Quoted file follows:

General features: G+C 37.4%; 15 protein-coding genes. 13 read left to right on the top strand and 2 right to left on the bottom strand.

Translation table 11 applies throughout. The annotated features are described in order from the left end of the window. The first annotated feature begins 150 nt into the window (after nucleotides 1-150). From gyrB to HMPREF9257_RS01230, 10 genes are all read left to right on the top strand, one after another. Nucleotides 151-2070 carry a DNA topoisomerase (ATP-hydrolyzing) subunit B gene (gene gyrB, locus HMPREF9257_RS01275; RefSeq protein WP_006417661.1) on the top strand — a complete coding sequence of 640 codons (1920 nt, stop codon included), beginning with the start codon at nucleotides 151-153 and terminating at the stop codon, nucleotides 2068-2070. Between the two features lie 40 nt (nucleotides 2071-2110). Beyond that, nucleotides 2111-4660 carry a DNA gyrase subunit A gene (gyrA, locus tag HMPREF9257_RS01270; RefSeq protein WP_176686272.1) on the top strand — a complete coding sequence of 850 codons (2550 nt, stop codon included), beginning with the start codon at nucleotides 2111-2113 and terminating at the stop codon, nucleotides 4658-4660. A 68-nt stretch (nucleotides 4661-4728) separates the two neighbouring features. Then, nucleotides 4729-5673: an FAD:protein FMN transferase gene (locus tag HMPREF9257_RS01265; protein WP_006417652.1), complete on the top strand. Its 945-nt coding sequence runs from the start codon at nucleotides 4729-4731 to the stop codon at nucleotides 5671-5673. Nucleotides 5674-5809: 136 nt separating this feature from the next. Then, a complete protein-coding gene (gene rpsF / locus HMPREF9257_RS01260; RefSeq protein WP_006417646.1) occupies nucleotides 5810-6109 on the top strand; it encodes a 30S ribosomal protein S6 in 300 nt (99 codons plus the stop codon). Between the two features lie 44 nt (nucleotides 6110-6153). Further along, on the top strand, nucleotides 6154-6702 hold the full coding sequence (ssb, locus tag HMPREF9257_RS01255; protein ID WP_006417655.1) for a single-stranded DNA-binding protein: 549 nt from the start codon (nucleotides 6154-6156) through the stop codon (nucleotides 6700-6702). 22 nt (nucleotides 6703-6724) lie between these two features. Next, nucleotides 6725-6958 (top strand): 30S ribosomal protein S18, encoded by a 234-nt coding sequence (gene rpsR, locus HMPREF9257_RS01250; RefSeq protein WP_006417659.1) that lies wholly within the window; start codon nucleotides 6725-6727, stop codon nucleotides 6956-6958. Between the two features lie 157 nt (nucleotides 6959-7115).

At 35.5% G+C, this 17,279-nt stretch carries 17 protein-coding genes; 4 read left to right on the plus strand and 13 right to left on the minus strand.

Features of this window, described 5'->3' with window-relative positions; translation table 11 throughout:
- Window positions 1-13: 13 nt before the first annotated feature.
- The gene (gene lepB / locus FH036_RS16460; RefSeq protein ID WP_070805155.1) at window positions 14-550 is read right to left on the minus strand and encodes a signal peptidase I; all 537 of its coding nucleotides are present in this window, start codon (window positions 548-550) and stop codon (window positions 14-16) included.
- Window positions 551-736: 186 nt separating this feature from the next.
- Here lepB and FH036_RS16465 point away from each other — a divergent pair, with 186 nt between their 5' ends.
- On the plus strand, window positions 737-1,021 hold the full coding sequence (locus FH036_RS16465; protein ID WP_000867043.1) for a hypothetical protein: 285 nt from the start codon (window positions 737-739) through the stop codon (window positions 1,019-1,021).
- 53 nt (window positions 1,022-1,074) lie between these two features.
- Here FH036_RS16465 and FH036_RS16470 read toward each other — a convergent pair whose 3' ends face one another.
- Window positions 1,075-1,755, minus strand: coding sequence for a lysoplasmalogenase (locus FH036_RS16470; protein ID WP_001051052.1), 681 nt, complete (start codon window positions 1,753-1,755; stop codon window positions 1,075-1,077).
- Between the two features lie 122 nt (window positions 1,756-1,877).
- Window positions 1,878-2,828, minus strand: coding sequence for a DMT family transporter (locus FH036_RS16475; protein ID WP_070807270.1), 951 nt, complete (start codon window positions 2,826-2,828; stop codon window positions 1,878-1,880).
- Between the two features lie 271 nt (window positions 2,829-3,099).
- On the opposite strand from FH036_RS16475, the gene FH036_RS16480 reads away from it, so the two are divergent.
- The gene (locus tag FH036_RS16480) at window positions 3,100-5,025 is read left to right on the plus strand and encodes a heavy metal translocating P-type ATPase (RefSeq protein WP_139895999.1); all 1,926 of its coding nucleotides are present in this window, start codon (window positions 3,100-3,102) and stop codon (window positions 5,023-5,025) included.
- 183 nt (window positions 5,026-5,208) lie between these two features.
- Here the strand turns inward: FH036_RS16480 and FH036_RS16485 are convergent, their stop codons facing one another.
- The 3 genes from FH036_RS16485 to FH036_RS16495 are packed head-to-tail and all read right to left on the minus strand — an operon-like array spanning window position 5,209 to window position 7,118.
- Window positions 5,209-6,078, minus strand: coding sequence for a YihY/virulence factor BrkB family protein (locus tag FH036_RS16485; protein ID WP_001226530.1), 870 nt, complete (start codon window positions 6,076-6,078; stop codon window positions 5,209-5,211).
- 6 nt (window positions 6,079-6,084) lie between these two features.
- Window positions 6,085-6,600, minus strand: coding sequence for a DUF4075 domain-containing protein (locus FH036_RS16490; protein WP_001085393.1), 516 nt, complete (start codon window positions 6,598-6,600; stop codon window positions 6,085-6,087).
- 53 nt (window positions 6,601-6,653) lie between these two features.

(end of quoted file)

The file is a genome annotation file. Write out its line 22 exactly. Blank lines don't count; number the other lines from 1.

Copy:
- 6 nt (window positions 6,079-6,084) lie between these two features.